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Poliomyelitis is a viral disease that can affect nerves and can lead to partial or full paralysis.
Polio; Infantile paralysis; Post-polio syndrome
Causes, incidence, and risk factors
Poliomyelitis is a disease caused by infection with the poliovirus. The virus spreads by:
Direct person-to-person contact
Contact with infected mucus or phlegm from the nose or mouth
Contact with infected feces
The virus enters through the mouth and nose, multiplies in the throat and intestinal tract, and then is absorbed and spread through the blood and lymph system. The time from being infected with the virus to developing symptoms of disease (incubation) ranges from 5 - 35 days (average 7 - 14 days). Most people do not develop symptoms.
- Lack of immunization against polio
- Travel to an area that has experienced a polio outbreak
Outbreaks can still occur in the developed world, usually in groups of people who have not been vaccinated. Polio often occurs after someone travels to a region where the disease is common. As a result of a massive, global vaccination campaign over the past 20 years, polio exists only in a few countries in Africa and Asia.
There are three basic patterns of polio infection: subclinical infections, nonparalytic, and paralytic. Most people have subclinical infection, and may not have symptoms.
SUBCLINICAL INFECTION SYMPTOMS
People with subclinical polio infection might not have symptoms, or mild symptoms may last 72 hours or less.
Clinical poliomyelitis affects the central nervous system (brain and spinal cord), and is divided into nonparalytic and paralytic forms. It may occur after recovery from a subclinical infection.
Signs and tests
The health care provider may find:
Difficulty lifting the head or legs when lying flat on the back
Trouble bending the neck
Cultures of throat washings, stools, or spinal fluid
The goal of treatment is to control symptoms while the infection runs its course.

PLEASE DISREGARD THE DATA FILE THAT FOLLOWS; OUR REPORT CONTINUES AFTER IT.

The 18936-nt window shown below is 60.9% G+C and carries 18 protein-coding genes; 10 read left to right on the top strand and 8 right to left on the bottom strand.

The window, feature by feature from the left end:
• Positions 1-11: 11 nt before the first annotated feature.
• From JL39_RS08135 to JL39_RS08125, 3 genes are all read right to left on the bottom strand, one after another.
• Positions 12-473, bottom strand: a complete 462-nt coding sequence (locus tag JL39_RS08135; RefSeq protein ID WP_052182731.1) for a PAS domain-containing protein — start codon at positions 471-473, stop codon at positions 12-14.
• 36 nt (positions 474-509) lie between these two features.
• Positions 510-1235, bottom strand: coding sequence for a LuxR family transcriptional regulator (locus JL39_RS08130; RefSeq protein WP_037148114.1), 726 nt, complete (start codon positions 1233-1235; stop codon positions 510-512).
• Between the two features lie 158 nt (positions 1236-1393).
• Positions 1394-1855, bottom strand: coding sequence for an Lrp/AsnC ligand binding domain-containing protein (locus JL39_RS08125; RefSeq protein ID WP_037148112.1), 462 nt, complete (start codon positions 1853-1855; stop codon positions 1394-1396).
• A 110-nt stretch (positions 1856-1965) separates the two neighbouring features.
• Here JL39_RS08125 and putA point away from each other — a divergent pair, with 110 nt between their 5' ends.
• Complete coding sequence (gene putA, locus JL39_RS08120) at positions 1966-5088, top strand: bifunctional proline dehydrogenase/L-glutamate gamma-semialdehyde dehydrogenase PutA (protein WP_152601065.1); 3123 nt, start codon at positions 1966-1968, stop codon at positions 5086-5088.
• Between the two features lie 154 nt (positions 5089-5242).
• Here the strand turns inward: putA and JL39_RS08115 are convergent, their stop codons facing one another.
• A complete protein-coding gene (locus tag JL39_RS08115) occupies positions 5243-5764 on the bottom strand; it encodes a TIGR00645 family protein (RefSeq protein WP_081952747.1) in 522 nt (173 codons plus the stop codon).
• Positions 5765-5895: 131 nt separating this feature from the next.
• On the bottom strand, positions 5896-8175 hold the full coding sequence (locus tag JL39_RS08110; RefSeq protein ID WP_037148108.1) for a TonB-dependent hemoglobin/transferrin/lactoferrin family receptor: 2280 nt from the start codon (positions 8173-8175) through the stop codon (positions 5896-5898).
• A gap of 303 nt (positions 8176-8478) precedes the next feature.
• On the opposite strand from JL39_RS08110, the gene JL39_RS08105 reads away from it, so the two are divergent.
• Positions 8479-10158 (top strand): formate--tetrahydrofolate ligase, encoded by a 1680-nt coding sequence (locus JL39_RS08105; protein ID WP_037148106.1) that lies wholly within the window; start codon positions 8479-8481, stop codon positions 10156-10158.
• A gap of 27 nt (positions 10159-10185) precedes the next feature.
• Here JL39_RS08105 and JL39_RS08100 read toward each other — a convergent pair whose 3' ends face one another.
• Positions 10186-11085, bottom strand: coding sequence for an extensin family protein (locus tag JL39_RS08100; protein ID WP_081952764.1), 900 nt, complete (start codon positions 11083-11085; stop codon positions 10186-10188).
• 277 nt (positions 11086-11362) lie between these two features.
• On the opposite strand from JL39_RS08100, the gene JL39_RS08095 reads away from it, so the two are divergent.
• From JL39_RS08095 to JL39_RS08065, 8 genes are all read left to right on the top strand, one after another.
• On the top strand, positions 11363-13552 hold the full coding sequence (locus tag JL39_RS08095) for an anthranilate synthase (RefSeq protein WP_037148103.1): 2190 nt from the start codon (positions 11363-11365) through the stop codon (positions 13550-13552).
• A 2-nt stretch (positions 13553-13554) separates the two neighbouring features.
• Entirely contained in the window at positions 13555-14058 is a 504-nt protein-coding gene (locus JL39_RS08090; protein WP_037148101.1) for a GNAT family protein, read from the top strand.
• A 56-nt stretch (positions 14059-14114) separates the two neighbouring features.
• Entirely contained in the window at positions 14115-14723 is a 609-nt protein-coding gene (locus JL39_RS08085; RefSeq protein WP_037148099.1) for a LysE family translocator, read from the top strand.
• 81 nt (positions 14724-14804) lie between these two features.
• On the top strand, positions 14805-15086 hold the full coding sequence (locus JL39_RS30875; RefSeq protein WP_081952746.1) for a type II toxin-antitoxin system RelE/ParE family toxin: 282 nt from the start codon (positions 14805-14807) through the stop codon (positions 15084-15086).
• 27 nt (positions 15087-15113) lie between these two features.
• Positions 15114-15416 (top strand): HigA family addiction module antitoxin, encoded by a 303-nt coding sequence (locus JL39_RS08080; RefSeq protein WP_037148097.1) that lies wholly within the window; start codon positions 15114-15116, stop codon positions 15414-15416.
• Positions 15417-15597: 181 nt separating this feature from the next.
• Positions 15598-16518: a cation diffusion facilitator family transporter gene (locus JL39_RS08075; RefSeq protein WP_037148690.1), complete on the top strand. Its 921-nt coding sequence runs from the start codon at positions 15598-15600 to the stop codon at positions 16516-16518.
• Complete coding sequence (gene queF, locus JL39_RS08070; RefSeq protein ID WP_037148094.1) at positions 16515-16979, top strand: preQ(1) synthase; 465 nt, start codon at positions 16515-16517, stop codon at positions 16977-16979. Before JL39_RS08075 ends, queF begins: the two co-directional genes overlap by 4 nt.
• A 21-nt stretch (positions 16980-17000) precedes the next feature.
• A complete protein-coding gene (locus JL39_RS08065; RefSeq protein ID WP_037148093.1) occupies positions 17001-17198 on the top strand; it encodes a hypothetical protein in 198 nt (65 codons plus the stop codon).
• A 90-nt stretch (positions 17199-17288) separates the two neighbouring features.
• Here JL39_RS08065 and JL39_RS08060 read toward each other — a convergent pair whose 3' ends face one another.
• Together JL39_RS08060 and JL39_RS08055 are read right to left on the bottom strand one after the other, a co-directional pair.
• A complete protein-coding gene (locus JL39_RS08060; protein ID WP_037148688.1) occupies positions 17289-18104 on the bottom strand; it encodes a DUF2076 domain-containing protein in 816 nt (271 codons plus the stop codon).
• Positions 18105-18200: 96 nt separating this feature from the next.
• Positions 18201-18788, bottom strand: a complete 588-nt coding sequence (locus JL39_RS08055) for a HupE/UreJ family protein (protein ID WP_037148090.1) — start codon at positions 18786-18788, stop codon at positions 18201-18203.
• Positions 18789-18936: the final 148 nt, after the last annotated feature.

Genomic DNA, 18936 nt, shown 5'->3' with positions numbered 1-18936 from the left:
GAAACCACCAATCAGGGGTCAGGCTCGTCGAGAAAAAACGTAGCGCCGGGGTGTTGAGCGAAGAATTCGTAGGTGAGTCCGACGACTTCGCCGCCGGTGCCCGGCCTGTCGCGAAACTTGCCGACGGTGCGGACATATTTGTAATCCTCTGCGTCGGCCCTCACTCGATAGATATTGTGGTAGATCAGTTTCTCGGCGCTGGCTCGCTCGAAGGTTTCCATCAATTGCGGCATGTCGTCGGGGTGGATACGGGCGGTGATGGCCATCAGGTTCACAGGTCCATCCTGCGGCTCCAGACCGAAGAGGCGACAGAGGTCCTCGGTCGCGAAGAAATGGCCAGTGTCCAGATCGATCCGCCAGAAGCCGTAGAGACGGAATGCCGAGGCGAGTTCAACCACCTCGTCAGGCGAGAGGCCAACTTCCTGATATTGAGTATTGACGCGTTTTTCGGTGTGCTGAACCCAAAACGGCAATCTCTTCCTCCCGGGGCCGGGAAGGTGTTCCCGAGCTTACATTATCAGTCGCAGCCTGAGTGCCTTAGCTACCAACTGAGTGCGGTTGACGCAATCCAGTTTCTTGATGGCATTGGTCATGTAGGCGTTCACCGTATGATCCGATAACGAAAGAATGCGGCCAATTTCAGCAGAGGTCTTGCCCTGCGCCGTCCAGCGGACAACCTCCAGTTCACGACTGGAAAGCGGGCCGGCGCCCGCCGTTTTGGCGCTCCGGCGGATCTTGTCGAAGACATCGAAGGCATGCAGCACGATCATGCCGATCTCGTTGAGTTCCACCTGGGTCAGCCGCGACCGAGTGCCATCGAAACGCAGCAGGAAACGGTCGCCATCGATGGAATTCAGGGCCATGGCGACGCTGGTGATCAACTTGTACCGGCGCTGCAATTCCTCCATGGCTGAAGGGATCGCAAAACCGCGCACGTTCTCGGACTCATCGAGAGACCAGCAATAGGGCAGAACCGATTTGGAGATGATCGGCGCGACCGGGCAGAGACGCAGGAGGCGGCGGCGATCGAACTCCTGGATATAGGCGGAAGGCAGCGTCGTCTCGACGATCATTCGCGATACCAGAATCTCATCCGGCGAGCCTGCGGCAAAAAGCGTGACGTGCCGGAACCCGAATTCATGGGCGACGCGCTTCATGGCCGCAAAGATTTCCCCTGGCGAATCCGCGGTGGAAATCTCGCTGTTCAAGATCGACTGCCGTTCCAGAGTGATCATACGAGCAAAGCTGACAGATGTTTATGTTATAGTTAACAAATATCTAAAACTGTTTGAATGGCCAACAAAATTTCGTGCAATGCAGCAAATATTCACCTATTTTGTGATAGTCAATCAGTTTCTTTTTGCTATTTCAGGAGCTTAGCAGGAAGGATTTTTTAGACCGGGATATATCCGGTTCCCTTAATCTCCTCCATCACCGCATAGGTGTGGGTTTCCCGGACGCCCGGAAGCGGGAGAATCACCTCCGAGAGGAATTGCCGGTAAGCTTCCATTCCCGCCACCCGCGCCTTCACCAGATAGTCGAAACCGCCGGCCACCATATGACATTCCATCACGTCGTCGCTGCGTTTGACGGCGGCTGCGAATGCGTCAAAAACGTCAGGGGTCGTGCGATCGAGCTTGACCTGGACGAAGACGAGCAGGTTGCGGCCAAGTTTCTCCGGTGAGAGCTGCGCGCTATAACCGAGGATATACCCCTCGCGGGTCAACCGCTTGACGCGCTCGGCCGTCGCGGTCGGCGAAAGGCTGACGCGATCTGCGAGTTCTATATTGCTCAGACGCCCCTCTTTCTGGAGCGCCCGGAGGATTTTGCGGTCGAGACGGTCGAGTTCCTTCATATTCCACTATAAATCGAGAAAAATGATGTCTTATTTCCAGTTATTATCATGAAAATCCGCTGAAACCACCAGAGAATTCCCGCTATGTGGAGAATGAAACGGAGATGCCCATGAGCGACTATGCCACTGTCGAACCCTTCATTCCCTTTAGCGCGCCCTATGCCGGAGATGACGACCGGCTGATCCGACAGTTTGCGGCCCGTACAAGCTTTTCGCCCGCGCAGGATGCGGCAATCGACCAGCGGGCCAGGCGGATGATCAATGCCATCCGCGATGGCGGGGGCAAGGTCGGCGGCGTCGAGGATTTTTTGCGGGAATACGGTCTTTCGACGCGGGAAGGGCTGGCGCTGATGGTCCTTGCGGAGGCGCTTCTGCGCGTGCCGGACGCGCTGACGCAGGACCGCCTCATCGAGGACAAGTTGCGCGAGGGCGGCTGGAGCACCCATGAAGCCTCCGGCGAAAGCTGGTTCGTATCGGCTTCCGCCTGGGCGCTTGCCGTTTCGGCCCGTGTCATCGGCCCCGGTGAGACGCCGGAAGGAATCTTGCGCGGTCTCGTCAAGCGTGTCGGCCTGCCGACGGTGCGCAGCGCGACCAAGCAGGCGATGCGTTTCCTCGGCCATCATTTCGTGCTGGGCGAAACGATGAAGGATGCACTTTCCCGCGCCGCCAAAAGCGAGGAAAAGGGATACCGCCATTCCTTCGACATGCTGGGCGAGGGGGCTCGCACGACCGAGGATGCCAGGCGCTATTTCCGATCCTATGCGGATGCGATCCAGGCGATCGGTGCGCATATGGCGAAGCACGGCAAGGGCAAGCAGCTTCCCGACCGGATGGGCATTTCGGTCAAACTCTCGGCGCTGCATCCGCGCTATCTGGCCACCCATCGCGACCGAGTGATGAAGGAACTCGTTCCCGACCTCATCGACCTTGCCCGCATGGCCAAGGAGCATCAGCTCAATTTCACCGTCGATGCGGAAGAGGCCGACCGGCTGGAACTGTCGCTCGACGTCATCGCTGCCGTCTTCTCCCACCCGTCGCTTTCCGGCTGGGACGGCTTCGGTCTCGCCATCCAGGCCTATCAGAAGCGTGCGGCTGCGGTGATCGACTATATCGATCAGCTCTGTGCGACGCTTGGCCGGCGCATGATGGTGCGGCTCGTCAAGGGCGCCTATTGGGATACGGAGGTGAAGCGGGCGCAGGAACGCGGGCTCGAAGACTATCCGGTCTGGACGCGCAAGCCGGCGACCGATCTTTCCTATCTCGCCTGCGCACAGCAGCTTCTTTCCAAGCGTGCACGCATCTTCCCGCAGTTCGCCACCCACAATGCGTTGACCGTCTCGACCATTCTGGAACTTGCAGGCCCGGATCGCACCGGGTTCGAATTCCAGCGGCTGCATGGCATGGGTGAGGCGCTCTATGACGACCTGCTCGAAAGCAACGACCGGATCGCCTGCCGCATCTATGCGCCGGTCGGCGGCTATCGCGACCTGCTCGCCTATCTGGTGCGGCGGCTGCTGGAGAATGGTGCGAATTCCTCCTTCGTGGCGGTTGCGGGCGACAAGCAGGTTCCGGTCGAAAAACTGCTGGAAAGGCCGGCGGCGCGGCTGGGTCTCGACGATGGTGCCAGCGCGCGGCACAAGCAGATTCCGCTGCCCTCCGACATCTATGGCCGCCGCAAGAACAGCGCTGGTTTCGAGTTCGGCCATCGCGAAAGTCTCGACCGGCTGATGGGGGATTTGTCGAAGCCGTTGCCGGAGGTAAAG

People with severe cases may need lifesaving measures, especially breathing help.
Symptoms are treated based on their severity. Treatment may include:
Moist heat (heating pads, warm towels) to reduce muscle pain and spasms
Painkillers to reduce headache, muscle pain, and spasms (narcotics are not usually given because they increase the risk of breathing trouble)
Physical therapy, braces or corrective shoes, or orthopedic surgery to help recover muscle strength and function
The outlook depends on the form of the disease (subclinical, or paralytic) and the body area affected. Most of the time, complete recovery is likely if the spinal cord and brain are not involved.
Brain or spinal cord involvement is a medical emergency that may result in paralysis or death (usually from respiratory problems).
Disability is more common than death. Infection that is located high in the spinal cord or in the brain increases the risk of breathing problems.
Post-polio syndrome is a complication that develops in some patients, usually 30 or more years after they are first infected. Muscles that were already weak may get weaker. Weakness may also develop in muscles that were not affected before.
Calling your health care provider
Call your health care provider if:
Polio immunization (vaccine) effectively prevents poliomyelitis in most people (immunization is over 90% effective).
Modlin JF. Poliovirus. In: Mandell GL, Bennett JE, Dolin R, eds. Principles and Practice of Infectious Diseases. 7th ed. Philadelphia, Pa: Elsevier Churchill Livingstone; 2009:chap 171.
Silver JK. Post-poliomyelitis syndrome. In: Frontera WR, Silver JK, Rizzo Jr TD, eds. Essentials of Physical Medicine and Rehabilitation. 2nd ed. Philadelphia, Pa: Saunders Elsevier; 2008: chap 137.
- Last reviewed on 8/15/2012
- David Zieve, MD, MHA, Medical Director, A.D.A.M. Health Solutions, Ebix, Inc. Linda J. Vorvick, MD, Medical Director and Director of Didactic Curriculum, MEDEX Northwest Division of Physician Assistant Studies, Department of Family Medicine, UW Medicine, School of Medicine, University of Washington; Jatin M. Vyas, MD, PhD, Assistant Professor in Medicine, Harvard Medical School; Assistant in Medicine, Division of Infectious Disease, Department of Medicine, Massachusetts General Hospital.
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This page was last updated: May 20, 2014